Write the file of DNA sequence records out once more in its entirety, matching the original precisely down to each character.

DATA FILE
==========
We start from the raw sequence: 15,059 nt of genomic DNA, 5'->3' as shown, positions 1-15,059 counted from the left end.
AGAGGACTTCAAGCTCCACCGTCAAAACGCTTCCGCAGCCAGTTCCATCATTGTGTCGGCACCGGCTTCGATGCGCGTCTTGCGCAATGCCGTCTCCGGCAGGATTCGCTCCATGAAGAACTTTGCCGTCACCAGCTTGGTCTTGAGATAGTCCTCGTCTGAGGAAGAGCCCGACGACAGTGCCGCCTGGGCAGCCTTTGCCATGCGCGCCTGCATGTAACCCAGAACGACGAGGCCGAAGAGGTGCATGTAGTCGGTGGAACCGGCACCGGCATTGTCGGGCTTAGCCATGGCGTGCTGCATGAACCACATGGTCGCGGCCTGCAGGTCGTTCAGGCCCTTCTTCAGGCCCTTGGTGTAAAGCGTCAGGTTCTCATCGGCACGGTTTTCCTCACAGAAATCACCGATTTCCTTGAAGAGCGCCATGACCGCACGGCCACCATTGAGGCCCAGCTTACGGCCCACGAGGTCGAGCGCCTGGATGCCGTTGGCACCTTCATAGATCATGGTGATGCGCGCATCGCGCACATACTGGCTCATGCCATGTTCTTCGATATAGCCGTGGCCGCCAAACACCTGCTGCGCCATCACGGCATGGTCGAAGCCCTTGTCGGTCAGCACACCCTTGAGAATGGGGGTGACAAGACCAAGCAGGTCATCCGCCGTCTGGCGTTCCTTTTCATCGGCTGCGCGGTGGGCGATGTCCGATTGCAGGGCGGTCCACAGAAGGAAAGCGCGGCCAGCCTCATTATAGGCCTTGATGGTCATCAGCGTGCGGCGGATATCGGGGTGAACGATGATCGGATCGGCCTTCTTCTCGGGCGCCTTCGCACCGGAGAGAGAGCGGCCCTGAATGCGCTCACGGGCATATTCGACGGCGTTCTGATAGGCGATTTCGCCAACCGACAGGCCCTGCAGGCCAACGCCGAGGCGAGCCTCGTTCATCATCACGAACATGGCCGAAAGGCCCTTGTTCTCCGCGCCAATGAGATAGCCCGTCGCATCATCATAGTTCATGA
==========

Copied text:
We start from the raw sequence: 15,059 nt of genomic DNA, 5'->3' as shown, positions 1-15,059 counted from the left end.
AGAGGACTTCAAGCTCCACCGTCAAAACGCTTCCGCAGCCAGTTCCATCATTGTGTCGGCACCGGCTTCGATGCGCGTCTTGCGCAATGCCGTCTCCGGCAGGATTCGCTCCATGAAGAACTTTGCCGTCACCAGCTTGGTCTTGAGATAGTCCTCGTCTGAGGAAGAGCCCGACGACAGTGCCGCCTGGGCAGCCTTTGCCATGCGCGCCTGCATGTAACCCAGAACGACGAGGCCGAAGAGGTGCATGTAGTCGGTGGAACCGGCACCGGCATTGTCGGGCTTAGCCATGGCGTGCTGCATGAACCACATGGTCGCGGCCTGCAGGTCGTTCAGGCCCTTCTTCAGGCCCTTGGTGTAAAGCGTCAGGTTCTCATCGGCACGGTTTTCCTCACAGAAATCACCGATTTCCTTGAAGAGCGCCATGACCGCACGGCCACCATTGAGGCCCAGCTTACGGCCCACGAGGTCGAGCGCCTGGATGCCGTTGGCACCTTCATAGATCATGGTGATGCGCGCATCGCGCACATACTGGCTCATGCCATGTTCTTCGATATAGCCGTGGCCGCCAAACACCTGCTGCGCCATCACGGCATGGTCGAAGCCCTTGTCGGTCAGCACACCCTTGAGAATGGGGGTGACAAGACCAAGCAGGTCATCCGCCGTCTGGCGTTCCTTTTCATCGGCTGCGCGGTGGGCGATGTCCGATTGCAGGGCGGTCCACAGAAGGAAAGCGCGGCCAGCCTCATTATAGGCCTTGATGGTCATCAGCGTGCGGCGGATATCGGGGTGAACGATGATCGGATCGGCCTTCTTCTCGGGCGCCTTCGCACCGGAGAGAGAGCGGCCCTGAATGCGCTCACGGGCATATTCGACGGCGTTCTGATAGGCGATTTCGCCAACCGACAGGCCCTGCAGGCCAACGCCGAGGCGAGCCTCGTTCATCATCACGAACATGGCCGAAAGGCCCTTGTTCTCCGCGCCAATGAGATAGCCCGTCGCATCATCATAGTTCATGA